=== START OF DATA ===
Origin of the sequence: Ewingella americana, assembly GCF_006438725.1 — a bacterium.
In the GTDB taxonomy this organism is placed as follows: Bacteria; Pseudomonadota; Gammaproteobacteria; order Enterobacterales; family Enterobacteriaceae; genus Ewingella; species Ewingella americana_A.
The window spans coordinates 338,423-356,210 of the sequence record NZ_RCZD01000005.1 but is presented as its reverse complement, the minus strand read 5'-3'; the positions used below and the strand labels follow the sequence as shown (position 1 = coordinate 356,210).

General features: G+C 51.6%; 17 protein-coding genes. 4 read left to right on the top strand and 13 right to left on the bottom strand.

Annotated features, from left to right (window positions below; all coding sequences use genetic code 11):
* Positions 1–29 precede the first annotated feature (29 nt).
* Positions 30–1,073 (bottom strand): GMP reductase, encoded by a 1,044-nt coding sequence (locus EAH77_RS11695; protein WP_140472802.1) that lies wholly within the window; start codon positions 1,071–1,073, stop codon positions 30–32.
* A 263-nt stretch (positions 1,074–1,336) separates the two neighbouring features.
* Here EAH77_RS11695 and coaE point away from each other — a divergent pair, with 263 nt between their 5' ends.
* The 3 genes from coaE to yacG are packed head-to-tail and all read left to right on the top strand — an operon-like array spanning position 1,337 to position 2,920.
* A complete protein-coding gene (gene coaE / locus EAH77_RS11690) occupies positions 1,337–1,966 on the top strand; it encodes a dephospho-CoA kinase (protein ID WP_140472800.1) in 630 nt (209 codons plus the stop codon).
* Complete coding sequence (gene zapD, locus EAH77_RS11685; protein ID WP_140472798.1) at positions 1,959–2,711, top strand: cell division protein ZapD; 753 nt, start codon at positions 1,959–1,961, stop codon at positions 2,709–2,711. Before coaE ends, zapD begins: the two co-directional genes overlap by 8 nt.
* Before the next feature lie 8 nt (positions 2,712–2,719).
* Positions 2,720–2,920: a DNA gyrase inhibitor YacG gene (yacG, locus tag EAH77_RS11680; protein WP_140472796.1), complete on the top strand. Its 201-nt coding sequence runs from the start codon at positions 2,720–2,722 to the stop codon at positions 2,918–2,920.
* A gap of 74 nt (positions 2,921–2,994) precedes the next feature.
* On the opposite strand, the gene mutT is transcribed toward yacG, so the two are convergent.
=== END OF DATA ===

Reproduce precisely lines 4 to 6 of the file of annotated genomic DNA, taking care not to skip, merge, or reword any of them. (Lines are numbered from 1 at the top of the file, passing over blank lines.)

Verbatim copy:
General features: G+C 51.6%; 17 protein-coding genes. 4 read left to right on the top strand and 13 right to left on the bottom strand.

Annotated features, from left to right (window positions below; all coding sequences use genetic code 11):
* Positions 1–29 precede the first annotated feature (29 nt).